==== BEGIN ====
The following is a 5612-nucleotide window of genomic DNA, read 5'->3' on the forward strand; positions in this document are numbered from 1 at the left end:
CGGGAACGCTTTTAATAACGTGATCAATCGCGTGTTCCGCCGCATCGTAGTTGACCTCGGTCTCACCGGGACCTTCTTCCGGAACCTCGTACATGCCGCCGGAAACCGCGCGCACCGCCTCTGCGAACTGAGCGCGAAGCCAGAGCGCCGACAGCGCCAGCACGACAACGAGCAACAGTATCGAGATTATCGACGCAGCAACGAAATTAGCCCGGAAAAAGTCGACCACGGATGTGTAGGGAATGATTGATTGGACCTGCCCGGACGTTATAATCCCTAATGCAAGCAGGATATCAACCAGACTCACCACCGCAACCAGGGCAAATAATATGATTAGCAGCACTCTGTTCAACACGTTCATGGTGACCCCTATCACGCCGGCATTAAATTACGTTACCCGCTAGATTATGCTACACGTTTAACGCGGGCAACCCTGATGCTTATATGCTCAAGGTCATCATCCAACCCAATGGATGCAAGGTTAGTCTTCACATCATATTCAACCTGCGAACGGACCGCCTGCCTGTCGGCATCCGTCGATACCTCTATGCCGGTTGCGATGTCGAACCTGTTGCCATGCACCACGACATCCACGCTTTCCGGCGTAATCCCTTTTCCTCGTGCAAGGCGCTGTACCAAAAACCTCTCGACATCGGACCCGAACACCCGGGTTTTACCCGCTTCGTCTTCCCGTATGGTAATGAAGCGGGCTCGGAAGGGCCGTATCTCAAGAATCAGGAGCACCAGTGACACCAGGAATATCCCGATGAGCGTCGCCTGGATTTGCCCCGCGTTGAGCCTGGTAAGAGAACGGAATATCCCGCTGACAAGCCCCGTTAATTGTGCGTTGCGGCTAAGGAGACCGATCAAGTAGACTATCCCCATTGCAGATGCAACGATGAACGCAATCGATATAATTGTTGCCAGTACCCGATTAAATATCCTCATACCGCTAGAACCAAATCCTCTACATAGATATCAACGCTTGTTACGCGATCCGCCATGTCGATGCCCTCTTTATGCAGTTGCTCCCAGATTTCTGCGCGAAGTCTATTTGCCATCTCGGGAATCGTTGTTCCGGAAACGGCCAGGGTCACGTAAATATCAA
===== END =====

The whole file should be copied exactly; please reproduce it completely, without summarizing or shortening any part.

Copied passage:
The following is a 5612-nucleotide window of genomic DNA, read 5'->3' on the forward strand; positions in this document are numbered from 1 at the left end:
CGGGAACGCTTTTAATAACGTGATCAATCGCGTGTTCCGCCGCATCGTAGTTGACCTCGGTCTCACCGGGACCTTCTTCCGGAACCTCGTACATGCCGCCGGAAACCGCGCGCACCGCCTCTGCGAACTGAGCGCGAAGCCAGAGCGCCGACAGCGCCAGCACGACAACGAGCAACAGTATCGAGATTATCGACGCAGCAACGAAATTAGCCCGGAAAAAGTCGACCACGGATGTGTAGGGAATGATTGATTGGACCTGCCCGGACGTTATAATCCCTAATGCAAGCAGGATATCAACCAGACTCACCACCGCAACCAGGGCAAATAATATGATTAGCAGCACTCTGTTCAACACGTTCATGGTGACCCCTATCACGCCGGCATTAAATTACGTTACCCGCTAGATTATGCTACACGTTTAACGCGGGCAACCCTGATGCTTATATGCTCAAGGTCATCATCCAACCCAATGGATGCAAGGTTAGTCTTCACATCATATTCAACCTGCGAACGGACCGCCTGCCTGTCGGCATCCGTCGATACCTCTATGCCGGTTGCGATGTCGAACCTGTTGCCATGCACCACGACATCCACGCTTTCCGGCGTAATCCCTTTTCCTCGTGCAAGGCGCTGTACCAAAAACCTCTCGACATCGGACCCGAACACCCGGGTTTTACCCGCTTCGTCTTCCCGTATGGTAATGAAGCGGGCTCGGAAGGGCCGTATCTCAAGAATCAGGAGCACCAGTGACACCAGGAATATCCCGATGAGCGTCGCCTGGATTTGCCCCGCGTTGAGCCTGGTAAGAGAACGGAATATCCCGCTGACAAGCCCCGTTAATTGTGCGTTGCGGCTAAGGAGACCGATCAAGTAGACTATCCCCATTGCAGATGCAACGATGAACGCAATCGATATAATTGTTGCCAGTACCCGATTAAATATCCTCATACCGCTAGAACCAAATCCTCTACATAGATATCAACGCTTGTTACGCGATCCGCCATGTCGATGCCCTCTTTATGCAGTTGCTCCCAGATTTCTGCGCGAAGTCTATTTGCCATCTCGGGAATCGTTGTTCCGGAAACGGCCAGGGTCACGTAAATATCAA